Passengers face chaotic trips as flight disruption sweeps Europe

Marivi Wright’s “vacation from hell” began when Air France’s computer systems went down and staff had to check in passengers on her flight from New York to Europe by hand.

She missed two connecting flights as she flew through Paris to Spain to visit her 83-year-old mother, landing in Malaga 12 hours late. Her luggage was nowhere to be seen.

“My mum has dementia and this was my time to sit with her to go through pictures,” said Wright, explaining that those were in the missing bag. “I spent time buying clothes at the airport or filling claims . . . That’s time with my mum that I’ll never get back. I’m emotionally drained,” she added.

Wright is one of millions of passengers who have endured a chaotic summer getaway as flight cancellations and disruptions have swept across Europe.

The problems stem from chronic staff shortages across many parts of the aviation industry, including airlines, airports and ground-handling companies, which are subcontracted to provide services including check-in and baggage handling.

As coronavirus travel restrictions were lifted and many planned their first trips in two years, demand has rebounded faster than the industry has been able to hire new staff.

Outbreaks of industrial action have added to the problems, including a pilot strike at the Scandinavian airline SAS that contributed to it filing for bankruptcy this month.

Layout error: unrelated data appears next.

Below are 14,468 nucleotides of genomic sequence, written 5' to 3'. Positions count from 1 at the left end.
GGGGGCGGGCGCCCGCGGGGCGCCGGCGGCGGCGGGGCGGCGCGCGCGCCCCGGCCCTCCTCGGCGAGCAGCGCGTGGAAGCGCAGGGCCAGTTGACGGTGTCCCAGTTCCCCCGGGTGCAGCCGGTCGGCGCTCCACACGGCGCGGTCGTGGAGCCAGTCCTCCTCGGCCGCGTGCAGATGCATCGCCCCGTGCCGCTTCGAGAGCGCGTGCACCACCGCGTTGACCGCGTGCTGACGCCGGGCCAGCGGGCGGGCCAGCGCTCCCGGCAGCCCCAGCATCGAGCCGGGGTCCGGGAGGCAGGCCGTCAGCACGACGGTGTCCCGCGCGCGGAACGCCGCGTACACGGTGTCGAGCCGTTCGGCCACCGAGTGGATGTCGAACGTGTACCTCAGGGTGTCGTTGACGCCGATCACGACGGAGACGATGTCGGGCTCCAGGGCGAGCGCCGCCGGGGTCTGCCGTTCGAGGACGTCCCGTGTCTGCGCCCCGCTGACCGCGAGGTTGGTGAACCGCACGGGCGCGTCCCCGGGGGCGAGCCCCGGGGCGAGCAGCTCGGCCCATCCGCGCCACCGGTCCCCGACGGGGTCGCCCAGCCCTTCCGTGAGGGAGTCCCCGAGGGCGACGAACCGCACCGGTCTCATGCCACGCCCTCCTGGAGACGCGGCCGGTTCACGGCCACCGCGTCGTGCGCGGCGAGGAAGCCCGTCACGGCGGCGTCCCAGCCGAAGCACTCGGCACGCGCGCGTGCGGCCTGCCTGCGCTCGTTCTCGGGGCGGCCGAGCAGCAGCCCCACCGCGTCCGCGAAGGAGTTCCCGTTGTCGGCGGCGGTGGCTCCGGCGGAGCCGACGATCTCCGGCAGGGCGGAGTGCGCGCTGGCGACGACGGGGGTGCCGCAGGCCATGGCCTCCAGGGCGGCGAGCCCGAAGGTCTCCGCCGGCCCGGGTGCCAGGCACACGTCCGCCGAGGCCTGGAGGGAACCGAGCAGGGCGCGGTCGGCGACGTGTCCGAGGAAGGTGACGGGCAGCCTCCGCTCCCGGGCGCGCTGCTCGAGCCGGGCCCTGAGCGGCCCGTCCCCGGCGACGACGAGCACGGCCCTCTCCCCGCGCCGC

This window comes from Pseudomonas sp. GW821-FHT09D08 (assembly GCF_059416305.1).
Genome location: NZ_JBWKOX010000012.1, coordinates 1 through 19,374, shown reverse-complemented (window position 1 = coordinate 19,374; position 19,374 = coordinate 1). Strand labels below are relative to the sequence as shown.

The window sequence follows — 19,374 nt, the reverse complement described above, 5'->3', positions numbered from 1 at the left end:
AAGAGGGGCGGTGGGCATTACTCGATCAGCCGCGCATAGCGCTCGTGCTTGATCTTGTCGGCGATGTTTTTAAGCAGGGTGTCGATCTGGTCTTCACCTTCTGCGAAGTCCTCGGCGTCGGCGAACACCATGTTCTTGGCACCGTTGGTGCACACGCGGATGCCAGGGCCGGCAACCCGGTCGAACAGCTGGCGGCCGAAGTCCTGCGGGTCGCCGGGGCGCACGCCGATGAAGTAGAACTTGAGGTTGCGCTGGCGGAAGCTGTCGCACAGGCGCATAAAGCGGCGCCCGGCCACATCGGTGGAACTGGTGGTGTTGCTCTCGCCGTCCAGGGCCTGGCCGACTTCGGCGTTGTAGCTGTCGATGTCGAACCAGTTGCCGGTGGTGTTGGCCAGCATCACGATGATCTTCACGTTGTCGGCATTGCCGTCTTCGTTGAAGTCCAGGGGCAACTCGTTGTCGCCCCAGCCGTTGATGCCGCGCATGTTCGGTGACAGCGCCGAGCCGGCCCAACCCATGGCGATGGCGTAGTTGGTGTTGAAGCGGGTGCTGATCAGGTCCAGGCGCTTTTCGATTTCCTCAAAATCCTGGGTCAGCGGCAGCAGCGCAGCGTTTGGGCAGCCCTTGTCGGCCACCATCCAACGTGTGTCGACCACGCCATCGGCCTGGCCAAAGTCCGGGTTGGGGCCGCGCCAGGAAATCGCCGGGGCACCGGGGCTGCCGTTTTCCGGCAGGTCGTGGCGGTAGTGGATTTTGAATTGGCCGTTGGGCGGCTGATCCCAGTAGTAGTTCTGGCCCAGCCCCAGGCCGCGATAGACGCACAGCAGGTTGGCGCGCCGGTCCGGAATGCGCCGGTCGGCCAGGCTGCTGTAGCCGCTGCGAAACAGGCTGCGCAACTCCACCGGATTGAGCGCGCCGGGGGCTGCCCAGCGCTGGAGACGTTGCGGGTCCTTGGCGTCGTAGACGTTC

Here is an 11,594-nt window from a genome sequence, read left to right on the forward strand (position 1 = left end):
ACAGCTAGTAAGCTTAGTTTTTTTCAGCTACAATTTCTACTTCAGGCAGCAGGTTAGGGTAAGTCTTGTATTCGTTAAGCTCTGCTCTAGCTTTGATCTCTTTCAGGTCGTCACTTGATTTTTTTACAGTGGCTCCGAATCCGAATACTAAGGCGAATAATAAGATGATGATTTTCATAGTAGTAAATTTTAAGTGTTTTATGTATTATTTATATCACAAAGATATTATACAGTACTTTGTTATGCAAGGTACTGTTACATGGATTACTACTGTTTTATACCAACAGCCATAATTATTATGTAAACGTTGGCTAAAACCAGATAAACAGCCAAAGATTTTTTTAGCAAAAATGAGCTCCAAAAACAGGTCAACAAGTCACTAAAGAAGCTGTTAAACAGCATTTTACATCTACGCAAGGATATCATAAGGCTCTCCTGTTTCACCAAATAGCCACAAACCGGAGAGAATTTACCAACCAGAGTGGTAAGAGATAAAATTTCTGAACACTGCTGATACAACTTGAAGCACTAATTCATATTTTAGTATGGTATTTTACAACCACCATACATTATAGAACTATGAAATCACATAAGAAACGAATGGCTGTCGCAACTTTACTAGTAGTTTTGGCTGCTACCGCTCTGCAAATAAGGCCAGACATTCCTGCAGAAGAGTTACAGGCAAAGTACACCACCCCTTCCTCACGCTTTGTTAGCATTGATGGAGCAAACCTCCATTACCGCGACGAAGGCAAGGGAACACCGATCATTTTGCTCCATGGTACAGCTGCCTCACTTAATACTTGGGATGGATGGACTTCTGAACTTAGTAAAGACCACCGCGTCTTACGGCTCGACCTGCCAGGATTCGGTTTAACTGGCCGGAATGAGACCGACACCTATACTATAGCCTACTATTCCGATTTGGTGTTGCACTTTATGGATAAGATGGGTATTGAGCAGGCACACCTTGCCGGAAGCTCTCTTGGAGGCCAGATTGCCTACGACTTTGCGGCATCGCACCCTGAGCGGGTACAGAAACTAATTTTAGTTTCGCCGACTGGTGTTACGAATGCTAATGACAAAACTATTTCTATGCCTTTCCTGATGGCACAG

“There are problems right across airports in Europe,” said Akbar Al Baker, chief executive of Qatar Airways. “We face the same problems in France . . . Belgium, Holland, Germany. Actually it’s an epidemic.”

Passengers have also endured unquantified delays, queues and lost luggage as the industry has been unable to handle the sheer number of passengers.

Nikolas Syrimis spent 12 hours inside Amsterdam’s Schiphol airport this week, including two and a half hours in “insanely long” queues, after his easyJet flight was cancelled because of runway damage in the extreme temperatures at London Luton airport.

“Even with all the headlines, seeing it for yourself is nothing like I have ever experienced,” he said.

US airlines and airports have also suffered bursts of disruption as they have ramped up over the past year, but Europe has emerged as the epicentre of travel disruption this summer.

And even when operations do not break down, hours-long waits to move through European airports have become commonplace.

On Friday, queues snaked outside Manchester airport and past the car park, where passengers waiting to depart described “organised chaos” as well as surprise at being made to stand outside in the rain.

Major hub airports including London Heathrow and Frankfurt have forced airlines to cut their schedules to limit overcrowding, and Dutch carrier KLM on Thursday told passengers transferring through Schiphol not to try to check in luggage after a breakdown in the baggage systems.

The vast majority of passengers will, eventually, get to their destination. But busy airports with complex operations and little leeway to reschedule delayed flights have suffered some of the most significant disruption.